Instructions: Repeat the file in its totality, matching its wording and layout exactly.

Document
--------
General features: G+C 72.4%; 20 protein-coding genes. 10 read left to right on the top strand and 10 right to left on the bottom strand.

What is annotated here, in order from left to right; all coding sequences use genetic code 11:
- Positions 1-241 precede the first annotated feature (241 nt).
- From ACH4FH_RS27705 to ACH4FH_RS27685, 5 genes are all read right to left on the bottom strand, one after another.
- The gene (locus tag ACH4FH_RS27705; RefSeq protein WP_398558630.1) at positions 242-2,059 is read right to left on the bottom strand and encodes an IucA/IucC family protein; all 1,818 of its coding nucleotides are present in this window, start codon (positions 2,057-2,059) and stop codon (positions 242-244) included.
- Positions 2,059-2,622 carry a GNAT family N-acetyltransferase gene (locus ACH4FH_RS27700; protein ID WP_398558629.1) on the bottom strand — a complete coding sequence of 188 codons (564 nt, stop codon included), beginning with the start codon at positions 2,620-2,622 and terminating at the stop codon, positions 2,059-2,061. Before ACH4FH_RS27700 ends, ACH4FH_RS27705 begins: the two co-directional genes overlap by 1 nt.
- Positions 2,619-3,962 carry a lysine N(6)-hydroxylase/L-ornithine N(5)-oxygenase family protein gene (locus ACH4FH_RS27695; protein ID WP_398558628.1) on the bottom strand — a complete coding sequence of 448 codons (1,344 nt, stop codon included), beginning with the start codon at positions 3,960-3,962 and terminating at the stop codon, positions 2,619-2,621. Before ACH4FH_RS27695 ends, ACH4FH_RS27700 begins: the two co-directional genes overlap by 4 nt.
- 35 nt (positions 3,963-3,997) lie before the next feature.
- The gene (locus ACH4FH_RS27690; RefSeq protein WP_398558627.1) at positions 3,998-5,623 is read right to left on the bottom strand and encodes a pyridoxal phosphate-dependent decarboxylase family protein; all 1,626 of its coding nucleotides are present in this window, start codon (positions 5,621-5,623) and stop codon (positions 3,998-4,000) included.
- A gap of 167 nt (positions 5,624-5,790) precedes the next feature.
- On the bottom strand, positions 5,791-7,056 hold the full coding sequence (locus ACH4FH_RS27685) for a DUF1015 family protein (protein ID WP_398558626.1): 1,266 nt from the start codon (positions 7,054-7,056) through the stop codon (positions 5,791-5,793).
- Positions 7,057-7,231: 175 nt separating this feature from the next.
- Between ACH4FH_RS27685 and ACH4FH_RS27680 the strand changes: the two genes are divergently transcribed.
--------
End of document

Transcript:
General features: G+C 72.4%; 20 protein-coding genes. 10 read left to right on the top strand and 10 right to left on the bottom strand.

What is annotated here, in order from left to right; all coding sequences use genetic code 11:
- Positions 1-241 precede the first annotated feature (241 nt).
- From ACH4FH_RS27705 to ACH4FH_RS27685, 5 genes are all read right to left on the bottom strand, one after another.
- The gene (locus tag ACH4FH_RS27705; RefSeq protein WP_398558630.1) at positions 242-2,059 is read right to left on the bottom strand and encodes an IucA/IucC family protein; all 1,818 of its coding nucleotides are present in this window, start codon (positions 2,057-2,059) and stop codon (positions 242-244) included.
- Positions 2,059-2,622 carry a GNAT family N-acetyltransferase gene (locus ACH4FH_RS27700; protein ID WP_398558629.1) on the bottom strand — a complete coding sequence of 188 codons (564 nt, stop codon included), beginning with the start codon at positions 2,620-2,622 and terminating at the stop codon, positions 2,059-2,061. Before ACH4FH_RS27700 ends, ACH4FH_RS27705 begins: the two co-directional genes overlap by 1 nt.
- Positions 2,619-3,962 carry a lysine N(6)-hydroxylase/L-ornithine N(5)-oxygenase family protein gene (locus ACH4FH_RS27695; protein ID WP_398558628.1) on the bottom strand — a complete coding sequence of 448 codons (1,344 nt, stop codon included), beginning with the start codon at positions 3,960-3,962 and terminating at the stop codon, positions 2,619-2,621. Before ACH4FH_RS27695 ends, ACH4FH_RS27700 begins: the two co-directional genes overlap by 4 nt.
- 35 nt (positions 3,963-3,997) lie before the next feature.
- The gene (locus ACH4FH_RS27690; RefSeq protein WP_398558627.1) at positions 3,998-5,623 is read right to left on the bottom strand and encodes a pyridoxal phosphate-dependent decarboxylase family protein; all 1,626 of its coding nucleotides are present in this window, start codon (positions 5,621-5,623) and stop codon (positions 3,998-4,000) included.
- A gap of 167 nt (positions 5,624-5,790) precedes the next feature.
- On the bottom strand, positions 5,791-7,056 hold the full coding sequence (locus ACH4FH_RS27685) for a DUF1015 family protein (protein ID WP_398558626.1): 1,266 nt from the start codon (positions 7,054-7,056) through the stop codon (positions 5,791-5,793).
- Positions 7,057-7,231: 175 nt separating this feature from the next.
- Between ACH4FH_RS27685 and ACH4FH_RS27680 the strand changes: the two genes are divergently transcribed.